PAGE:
Downtown Phoenix, once left for dead by residents and developers alike, has seen a revival in housing options in recent years with new apartment and condominium projects.
And more apartments should be on the way, as several major projects are slated to add around 2,100 bedrooms to the downtown core by 2017, according to Dan Klocke, vice president of economic development at the Downtown Phoenix Partnership.
“You’ll see a lot of groundbreakings in the next six to 12 months,” Klocke says.
Among them is Central Station, a proposed 34-story apartment building that would be integrated with the transit station along Van Buren Street between Central and First avenues. It would become Phoenix’s tallest residential building.
Also in the works is Union @ Roosevelt, a proposed mixed-use apartment complex on an empty lot near the center of Roosevelt Row. The developer is still seeking financing for that project, and construction should begin in 2015, according to Klocke.
All told, Klocke says proposed developments should add 3,000 residents to the 9,000 people who live downtown already.
However, development in Phoenix’s downtown continues trail to that in metro areas of similar size. A 2013 assessment put downtown Denver’s population at 17,500, while the Downtown Seattle Association reports a population of 65,000.
Quinn Whissen, one of the founders of This Could Be Phoenix, a volunteer organization focused on raising urban awareness and visioning projects in the downtown core, says that the perception of downtown Phoenix as a ghost town continues to haunt the area.
“For years and years and even decades, downtown wasn’t as safe, there wasn’t as much to do and people left after dark,” Whissen says. “Obviously, that’s not true at all anymore, but a lot of people still don’t know that, so we’re trying to change the beliefs about downtown.”
The quality of the projects plays a role as well, as Whissen and her co-founder Ryan Tempest cautioned against “supercomplexes,” luxury apartment buildings that take up entire blocks and stifle development in the areas.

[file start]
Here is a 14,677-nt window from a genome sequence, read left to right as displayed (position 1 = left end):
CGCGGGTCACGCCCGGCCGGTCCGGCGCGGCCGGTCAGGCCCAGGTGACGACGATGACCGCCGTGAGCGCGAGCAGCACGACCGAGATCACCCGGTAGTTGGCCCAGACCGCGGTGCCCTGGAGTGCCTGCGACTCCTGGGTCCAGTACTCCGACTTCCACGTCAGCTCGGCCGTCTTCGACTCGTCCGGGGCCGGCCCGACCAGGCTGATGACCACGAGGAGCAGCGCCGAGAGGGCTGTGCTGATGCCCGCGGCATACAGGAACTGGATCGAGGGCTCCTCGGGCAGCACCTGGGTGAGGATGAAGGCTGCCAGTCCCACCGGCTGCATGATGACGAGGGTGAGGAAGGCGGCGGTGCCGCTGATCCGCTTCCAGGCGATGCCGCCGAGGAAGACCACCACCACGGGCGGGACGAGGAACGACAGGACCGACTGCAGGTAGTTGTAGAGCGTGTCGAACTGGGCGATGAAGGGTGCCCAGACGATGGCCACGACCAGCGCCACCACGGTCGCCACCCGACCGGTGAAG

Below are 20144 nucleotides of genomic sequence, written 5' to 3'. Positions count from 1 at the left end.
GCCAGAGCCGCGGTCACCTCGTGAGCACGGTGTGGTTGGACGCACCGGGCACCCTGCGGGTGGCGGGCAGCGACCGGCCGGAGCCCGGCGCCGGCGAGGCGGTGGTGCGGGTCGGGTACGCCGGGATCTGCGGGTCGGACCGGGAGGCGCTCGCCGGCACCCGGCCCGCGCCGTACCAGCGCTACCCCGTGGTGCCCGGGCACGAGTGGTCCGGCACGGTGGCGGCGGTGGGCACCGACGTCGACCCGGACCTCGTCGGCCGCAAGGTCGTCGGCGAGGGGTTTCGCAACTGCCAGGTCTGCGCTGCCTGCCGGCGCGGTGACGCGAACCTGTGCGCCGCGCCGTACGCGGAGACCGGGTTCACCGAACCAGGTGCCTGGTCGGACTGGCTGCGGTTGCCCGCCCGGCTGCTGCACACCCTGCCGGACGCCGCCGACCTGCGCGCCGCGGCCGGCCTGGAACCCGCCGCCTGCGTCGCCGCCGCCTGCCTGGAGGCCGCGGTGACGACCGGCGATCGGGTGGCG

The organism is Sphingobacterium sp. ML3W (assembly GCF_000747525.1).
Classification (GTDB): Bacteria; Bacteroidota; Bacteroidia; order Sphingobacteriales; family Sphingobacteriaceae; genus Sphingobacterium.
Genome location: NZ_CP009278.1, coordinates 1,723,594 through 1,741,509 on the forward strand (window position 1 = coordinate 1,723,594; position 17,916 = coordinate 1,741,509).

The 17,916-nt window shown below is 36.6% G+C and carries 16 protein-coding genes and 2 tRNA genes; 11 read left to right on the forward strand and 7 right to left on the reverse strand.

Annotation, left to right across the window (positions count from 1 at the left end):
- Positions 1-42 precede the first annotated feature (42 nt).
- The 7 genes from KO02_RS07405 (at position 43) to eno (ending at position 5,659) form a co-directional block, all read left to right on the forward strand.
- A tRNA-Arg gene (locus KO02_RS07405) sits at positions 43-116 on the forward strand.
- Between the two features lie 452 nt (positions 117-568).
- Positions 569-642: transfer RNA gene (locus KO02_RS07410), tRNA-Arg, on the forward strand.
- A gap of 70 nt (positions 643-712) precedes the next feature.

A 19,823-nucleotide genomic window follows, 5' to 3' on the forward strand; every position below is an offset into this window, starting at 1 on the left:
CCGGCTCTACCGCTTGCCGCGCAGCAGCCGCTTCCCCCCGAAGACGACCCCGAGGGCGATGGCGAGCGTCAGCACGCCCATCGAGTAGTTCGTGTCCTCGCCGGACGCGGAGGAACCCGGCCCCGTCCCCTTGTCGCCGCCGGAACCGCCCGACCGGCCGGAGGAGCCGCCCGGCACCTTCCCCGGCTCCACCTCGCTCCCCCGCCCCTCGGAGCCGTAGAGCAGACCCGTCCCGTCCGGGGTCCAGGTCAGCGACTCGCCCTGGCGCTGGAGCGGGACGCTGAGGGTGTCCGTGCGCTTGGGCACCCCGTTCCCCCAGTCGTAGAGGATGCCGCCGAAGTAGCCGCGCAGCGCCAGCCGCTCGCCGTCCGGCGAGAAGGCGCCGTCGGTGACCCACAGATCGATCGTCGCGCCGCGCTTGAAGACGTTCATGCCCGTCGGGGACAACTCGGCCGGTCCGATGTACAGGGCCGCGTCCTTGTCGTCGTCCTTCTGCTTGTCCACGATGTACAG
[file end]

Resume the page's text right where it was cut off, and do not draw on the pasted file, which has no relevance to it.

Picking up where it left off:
“It ruins your experience of walking through a city because you get these vast tracts of land that are all the same building,” Tempest says. “It’s just not visually appealing.”
Klocke also cites cost as a factor, saying that people who come to Phoenix for its lower cost of living relative to other cities might be turned off by the added costs necessary to build projects downtown, such as including parking within the structure.
“Building these kinds of buildings is much more expensive, so it’s an economics issue,” Klocke says. “You need to have the jobs and the companies that can support these rent levels.”
Phoenix also faces unique challenges due to its age and geography. Unlike many of the cities with larger, more successful downtowns, Phoenix was a relatively small city for much of the 20th century, and it lacks the dense infrastructure that cities like Denver and Seattle had in place.
“Downtown (Phoenix) was built out as single-family homes,” Klocke says. “Unfortunately we don’t have a huge inventory of five- to 10-story buildings that were built 100 years ago.”
Tempest, with This Could Be Phoenix, says that without geographical barriers like oceans or large mountain ranges Phoenix has been able to grow out rather than up.
“Basically, the only momentum we can have is through people’s desire to live in vibrant urban places,” he says.